Cedar Rapids Gazette, January 1, 1974, Page 7

Cedar Rapids Gazette

January 01, 1974

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Issue date: Tuesday, January 1, 1974

Pages available: 150

Previous edition: Monday, December 31, 1973

Next edition: Wednesday, January 2, 1974

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Publication name: Cedar Rapids Gazette

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All text in the Cedar Rapids Gazette January 1, 1974, Page 7.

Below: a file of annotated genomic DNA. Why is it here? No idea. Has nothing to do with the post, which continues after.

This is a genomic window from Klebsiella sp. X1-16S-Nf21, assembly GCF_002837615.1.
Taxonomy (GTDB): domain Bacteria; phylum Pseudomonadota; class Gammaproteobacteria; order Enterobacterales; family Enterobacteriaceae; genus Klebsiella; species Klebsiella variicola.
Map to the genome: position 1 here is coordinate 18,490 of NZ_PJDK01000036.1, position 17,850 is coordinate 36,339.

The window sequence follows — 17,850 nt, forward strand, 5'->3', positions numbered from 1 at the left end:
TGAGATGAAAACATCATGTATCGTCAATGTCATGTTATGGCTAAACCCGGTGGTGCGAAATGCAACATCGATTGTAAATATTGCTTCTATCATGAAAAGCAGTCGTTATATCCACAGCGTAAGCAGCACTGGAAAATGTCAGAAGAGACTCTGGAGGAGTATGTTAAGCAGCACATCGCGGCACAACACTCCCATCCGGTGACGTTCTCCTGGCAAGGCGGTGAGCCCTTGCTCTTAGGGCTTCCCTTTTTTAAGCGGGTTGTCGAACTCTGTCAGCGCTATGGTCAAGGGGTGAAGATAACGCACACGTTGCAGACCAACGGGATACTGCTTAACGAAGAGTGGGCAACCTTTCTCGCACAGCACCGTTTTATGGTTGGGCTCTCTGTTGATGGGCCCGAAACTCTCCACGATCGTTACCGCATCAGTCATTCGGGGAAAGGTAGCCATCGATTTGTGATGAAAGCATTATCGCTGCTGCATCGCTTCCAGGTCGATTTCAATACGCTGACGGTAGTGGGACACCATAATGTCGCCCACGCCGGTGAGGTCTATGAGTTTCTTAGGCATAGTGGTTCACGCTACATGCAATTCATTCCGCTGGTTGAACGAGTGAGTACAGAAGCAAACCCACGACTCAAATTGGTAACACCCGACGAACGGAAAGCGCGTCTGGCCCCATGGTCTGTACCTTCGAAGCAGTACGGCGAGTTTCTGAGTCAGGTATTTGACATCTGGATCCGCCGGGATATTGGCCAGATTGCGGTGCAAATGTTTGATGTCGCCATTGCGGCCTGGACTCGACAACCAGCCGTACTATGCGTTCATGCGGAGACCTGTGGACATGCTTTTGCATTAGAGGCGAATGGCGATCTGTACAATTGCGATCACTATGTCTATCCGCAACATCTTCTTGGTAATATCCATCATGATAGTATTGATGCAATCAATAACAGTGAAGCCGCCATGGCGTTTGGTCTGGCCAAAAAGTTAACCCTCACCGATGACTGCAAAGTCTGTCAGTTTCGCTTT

Cedar Rapids Gazette (Newspaper) - January 1, 1974, Cedar Rapids, Iowa The Cedar Rapids Gaiette: Tuea.. Jan. 1. 1974 Power Plant: Fire, Steam, Heat U. OF I. POWER PLANT manager Marsh-si! Stewart (right) questions Richard Hormel on how long it will take tha heaters to thaw coal in a railroad car so that unloading can begin. A LARGE coal-fired boiler looms behind Howard Berry as he takes readings from the boiler's control panel. UNI Plans Trip to Colombia for Credit idad June 24 and end Aug. 2. On Aug. 7 the group will visit Jartagena until their departure for Miami on Aug. 10. CEDAR FALLS The Uni- versity of Northern Iowa will be offering students the opportuni- ty to earn eight credits in ad- vanced Spanish courses at, its sister school, the Universidad Pedagogica National in Bogota Colombia, next summer. The program will last eight and one- half weeks, from June 12 through Aug. 10. On June 12, students will trav- el from Miami to Medellin, Co- lombia. Medellin is Colombia's second largest city and the center of orchid cultivation. A trip from Medellin to Cali, Co- lombia's third largest city and the home of novelist Jorge Isaacs, will be made June 15. June 19 the group will depart Cali for Bogota. Students will live with families there during their seven-week stay. Classes begin at the univers- Irish, Russians Sign Agreement on Trade DUBLIN (UPI) The Irish Republic Friday signed its first trade agreement with the Soviet Union. Foreign Minister Garret Fitz- gerald and Soviet Deputy Min- ister for Foreign Trade A. N. Mananula signed the agree- ment. Tile ceremony, climaxed near- ly three years of preliminary negotiations between the two governments. It followed an agreement to exchange diplo- matic missions. The trade agreement will re- main in force initially until De- Job Centers Suburbs have nearly overta- ken the cities as job centers, in the nation's 15 largest metropol- itan areas, about ten million people work in the suburbs, compared with 11 million in the cities a 14 percent gain for the suburbs in ten years and a seven percent loss for the cities. Want nds offer the greatest selection of home offerings! IOWA CITY Amid the swirl of controversy and con- servation generated by the en- ergy crisis, men continue to make electricity in a job that requires hard work and tech- nical know-how. Exposed to heat, dirt and deafening sound, they work with fire, steam and electrici- ty forces which allow little room for error. Some electricity men harness the power of rivers, tides or atoms. But most work in plants that consume fossil fuels such as coal, oil and gas. While such power plants can be found in a wide variety of shapes and sizes, most have an atmosphere not unlike that of the University of Iowa's power plant. The fact that it uses coal, gas and oil means the plant is involved in many common practices and prob- lems of electrical generation. Marshall Stewart, U. of I. power plant manager, is the calm type of person who re- flects the confident expertise that comes wiih 27 years of experience. He sees the daily work of his men as the main- tenance of equipment which runs only as well as it is cared for. Begins with Water Power plant work begins with water. Extensive filtra- tion and chemical treatment is carried out to remove im- purities, especially minerals. This critical processing is checked every several hours to insure high quality. People who have problems with mineral sediments in a home hot water heater can imagine what impure water would do with a system hundreds of times larger and hotter. As Stewart put it: "If we had anything but pure water going through our steam system it would break down in thirly minutes and stay inoperative for days." After purification, water is pumped to the boiler room. Here the water circulates through furnaces larger than the average-sized house. Many plants like the one at the U. of I. recently switched to gas and oil boilers because these fuels have lower pollu- tion emissions and are easier to bandle. With such fuels now in short supply, coal is fast re- turning to favor. The inconvenience of coal begins with getting it into the power plant. In summer the problem is to keep the fire in the boilers since coal storage piles are heated by -the sun and begin to smolder with a type of spontaneous combus- tion. During winter the coal ex- presses a reluctance to burn by remaining frozen in the railroad cars. Torches are used to heat the cars, and vibrators attempt to rattle the coal loose. "When all else fails it is human muscle power that keeps the coal Stewart said. Degrees All the various fuels are au- tomatically fed into the boil- ers. Several stories high, the furnaces reach temperatures in excess of degrees. Such heat is reflected in the boiler room where working conditions are tropical all year around. Water is turned into steam as it circulates through coiled lubes inside the furnace. Steam boilers combine fire Special Group MEN'S WQMENS Discontinued Styles Broken Sizes SHOES WOERDERHOFF'S 219 Third AvonuoSE KENNETH Pruess, at left, adjusts controls on one of the steam-driven generators at' the U. of I. power plant. and pressure into a potential bomb. Stewart said that while older boilers have safety hatches that can blow off the top, some of the newer models ignore such needs and on rare occasions there are explo- sions. Steam under 475 pounds of pressure leaves boilers through a series of pipes and valves. As the steam goes through the valves, it hisses and roars filling the boiler room a din not easily for- gotten. Another rare but real crisis occurs when a steam pipe or valve ruptures. The result is a combination of Turkish bath and tropical storm atmo- sphere. Intense heat and swirling steam make the area near the break unapproacha- ble while the escaping steam circulates throughout t h e building. As the sleam cools, a kind of indoor rain begins to fall through (lie steam fog. Amid all this the proper valves must be located and closed before there is any hope to begin, repairs. "That is the time for Stewart said. Drives Generators In the normal course of events, steam goes from the boilers to drive the electrical generators. Here a coiled mass of wire rotates at liigh speed in a magnetic field and electricity flows. After going through the gen- erator system, the low pres- sure steam is reconstituted to INSIDE a coal-fired boiler, temperatur3s over degrees change pass- ing through coiled tubes into steam. water for return back to the boiler. This cooling is ac- complished by circulating cold water around the outside of the steam line. The cooling water is heated slightly and returned to its source. During winter the flow of this cooling water can be hampered by ice formation at the water intake. To prevent this, men must work out of doors around the clock to re- move ice as it forms around tie water intake. This is an- other rough winter assign- ment at a power plant. There are many more jobs at a power plant that require skilled personnel. Devising better and safer work meth- ods with new and improved equipment is a spin-off of the U. of I. power plant. As Stewart said: "Providing an uninterrupted flow of power is no simple matter and we are always looking for improved ways to do our job." 30 YEARS AGO More than tons of high explosives and incendiary bombs were dropped on the razed city of Berlin, which was expected to be fin- ished as the working capital of j Germany. Dual Headlights Impact Resistant Front Best Bumper System Power Front Disc Biaktu Padded Sun Vlsois Flow-TtiruVenlitallon Full Instrumentation' Back-up Lights Sleel Belled Radial Ply Looped Pile Carpeting 4-Svced Manual Fully Floor Wounfsrf Fronl R near Stabilizer Dais Styled Wiieels Rnck Pln'on Slowing! Steering Column lock With everybody talking about (and working lor) gas economy, along comes Capri, the sexy European. It not only has European styling to brag about, but European ideas on gns economy are built right into it. Still, theso aren't the only msons why Capri sold more cars in its tirst three years in America than any other import in history. Shown above arc 16 other groat reasons tor making your next car Lincoln-Mercury's Capri. Everything you soo is standard on tho LINCOLN-MERCURY'S 1974 THE SEXY EUROPEAN YOU CAN AFFORD! (SHIPMENTS ARRIVING DAILY) STEITZER LINCOLN-MERCURY Collins Rd. Council St. N.E. 393-6500 inocdomolor, (with trip BOUNDS lor liwl, angina lomponturo, oil protouro and channtnrj. ;